Life on our blue planet depends on healthy oceans, but recent reports warn that sea life faces the next mass extinction. Next to climate change, overfishing is the single greatest threat to marine biodiversity. Industrial fishing has reduced populations of large, predatory fish like tuna, cod and sharks by about ninety per cent in the last fifty years. Growing demand for seafood, wasteful fishing practices and mismanaged fish stocks and aquaculture operations are leading to broken links in marine food chains in Canadian waters and worldwide. Urgent action is needed to protect marine life and allow recovery. Greenpeace works to relieve pressure on ocean ecosystems and to establish a network of no-take marine reserves–ocean parks–covering 40 per cent of the world's oceans.



Greenpeace urges major canned tuna brands across the country to source only ocean-friendly tuna. Greenpeace also exposes brands unwilling to change their destructive ways. Tuna companies must stop sourcing tuna from overfished stocks and wasteful fisheries that kill far more than just the tuna in your can. Often sharks, rays, sea turtles and baby tuna from vulnerable stocks are caught through wasteful fishing methods. Much of the tuna on Canadian supermarket shelves is still caught by destructive methods, but a sea change is underway.Every year, Greenpeace ranks 14 of the largest tuna companies in Canada. See how they stack-up.


Sustainable Seafood Markets

Greenpeace is calling on Canada’s major supermarkets to green how they source seafood and become ocean advocates. With sustainable seafood policies now in place with every major chain in Canada, Greenpeace pushes for an end to selling redlist seafood and irresponsible procurement practices. As the middlemen between consumers and seafood producers, supermarkets play a pivotal role in cleaning up the supply chain and pushing for positive change in our oceans.


The latest updates


Our leaders can and should save the Pacific tuna next week

Blog entry by Duncan Williams, Greenpeace Australia | March 19, 2012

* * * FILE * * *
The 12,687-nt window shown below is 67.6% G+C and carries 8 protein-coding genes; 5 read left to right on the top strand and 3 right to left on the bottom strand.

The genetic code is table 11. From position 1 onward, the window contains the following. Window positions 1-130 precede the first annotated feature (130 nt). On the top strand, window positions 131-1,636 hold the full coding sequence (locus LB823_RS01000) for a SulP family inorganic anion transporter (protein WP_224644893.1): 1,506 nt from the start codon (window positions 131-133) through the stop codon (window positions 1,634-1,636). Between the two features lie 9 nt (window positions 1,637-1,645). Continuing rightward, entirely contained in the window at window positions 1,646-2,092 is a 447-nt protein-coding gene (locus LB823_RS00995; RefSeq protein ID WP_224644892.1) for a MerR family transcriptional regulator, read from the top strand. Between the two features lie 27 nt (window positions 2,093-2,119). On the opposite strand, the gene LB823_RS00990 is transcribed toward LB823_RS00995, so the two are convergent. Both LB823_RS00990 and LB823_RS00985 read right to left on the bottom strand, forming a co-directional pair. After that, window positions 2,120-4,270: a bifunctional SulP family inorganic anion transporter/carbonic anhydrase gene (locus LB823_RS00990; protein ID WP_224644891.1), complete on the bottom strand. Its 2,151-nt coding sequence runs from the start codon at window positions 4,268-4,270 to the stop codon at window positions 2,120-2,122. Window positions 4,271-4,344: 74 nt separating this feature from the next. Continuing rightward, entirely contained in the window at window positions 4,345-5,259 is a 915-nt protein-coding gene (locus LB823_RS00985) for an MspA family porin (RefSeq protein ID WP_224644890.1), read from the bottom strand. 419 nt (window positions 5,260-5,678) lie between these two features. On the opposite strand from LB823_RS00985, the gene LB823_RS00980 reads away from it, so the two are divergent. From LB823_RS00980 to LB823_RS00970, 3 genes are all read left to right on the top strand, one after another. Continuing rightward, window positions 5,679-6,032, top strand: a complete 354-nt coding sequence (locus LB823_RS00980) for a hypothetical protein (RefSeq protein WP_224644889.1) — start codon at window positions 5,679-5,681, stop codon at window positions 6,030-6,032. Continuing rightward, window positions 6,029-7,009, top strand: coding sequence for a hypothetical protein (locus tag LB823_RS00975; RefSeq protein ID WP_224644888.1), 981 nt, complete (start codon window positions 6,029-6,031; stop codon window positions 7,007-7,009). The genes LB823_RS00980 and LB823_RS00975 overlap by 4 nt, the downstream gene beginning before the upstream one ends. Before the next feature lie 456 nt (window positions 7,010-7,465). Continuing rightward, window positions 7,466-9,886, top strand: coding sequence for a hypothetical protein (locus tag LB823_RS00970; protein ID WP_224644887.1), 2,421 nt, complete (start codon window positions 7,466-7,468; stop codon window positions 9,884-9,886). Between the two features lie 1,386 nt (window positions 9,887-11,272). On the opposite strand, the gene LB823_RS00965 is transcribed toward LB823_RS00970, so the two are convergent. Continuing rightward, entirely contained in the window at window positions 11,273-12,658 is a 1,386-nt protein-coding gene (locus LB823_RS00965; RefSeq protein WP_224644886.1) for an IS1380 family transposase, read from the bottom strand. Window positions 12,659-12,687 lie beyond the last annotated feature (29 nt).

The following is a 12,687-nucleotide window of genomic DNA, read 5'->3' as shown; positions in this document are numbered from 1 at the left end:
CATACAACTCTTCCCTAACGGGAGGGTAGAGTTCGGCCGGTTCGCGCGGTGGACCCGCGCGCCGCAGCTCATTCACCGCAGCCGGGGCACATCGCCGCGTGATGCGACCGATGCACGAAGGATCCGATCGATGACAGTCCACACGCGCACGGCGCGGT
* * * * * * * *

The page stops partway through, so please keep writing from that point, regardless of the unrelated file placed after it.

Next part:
Ocean stewardship in the Pacific has come a long way. Ask a Pacific islander fifty years ago about managing fish and you would have been greeted with a look of bemusement. After all, fish back in the day were thought of as...

Clover Leaf: Time to change your unlucky tuna

Blog entry by Sarah King | March 16, 2012

Every St. Patrick’s Day swarms of Canadians take to the streets and local pubs dressed in their finest green attire, sipping green beer, wearing green face paint and even leprechaun hats to toast to St. Patrick or just to good times...

Greenpeace and Palau bust pirates in Palau shark sanctuary

Blog entry by Sarah King | December 8, 2011

More action from Greenpeace's " Defending Our Pacific" tour where we're working to rid the region of destructive, illegal and inequitable tuna fisheries. Today, Palauan fisheries officials boarded and detained a Taiwanese fishing...

Nasty FADs stinking up the Esperanza

Blog entry by Sarah King and Nathanial Pelle | December 4, 2011

Greenpeace ship, Esperanza, has been patrolling the high seas of the Pacific for tuna fishing offenders and has unfortunately come across lots to be concerned about. Nathanial Pelle from our Australian office is onboard and recounts...

Back in court battling for a better world for the orcas

Blog entry by Sarah King | November 30, 2011

We’re back in court this morning along with eight other environmental groups and our awesome lawyers at Ecojustice to continue our fight for the protection of British Columbia’s killer whales. Contrary to what the Department of...

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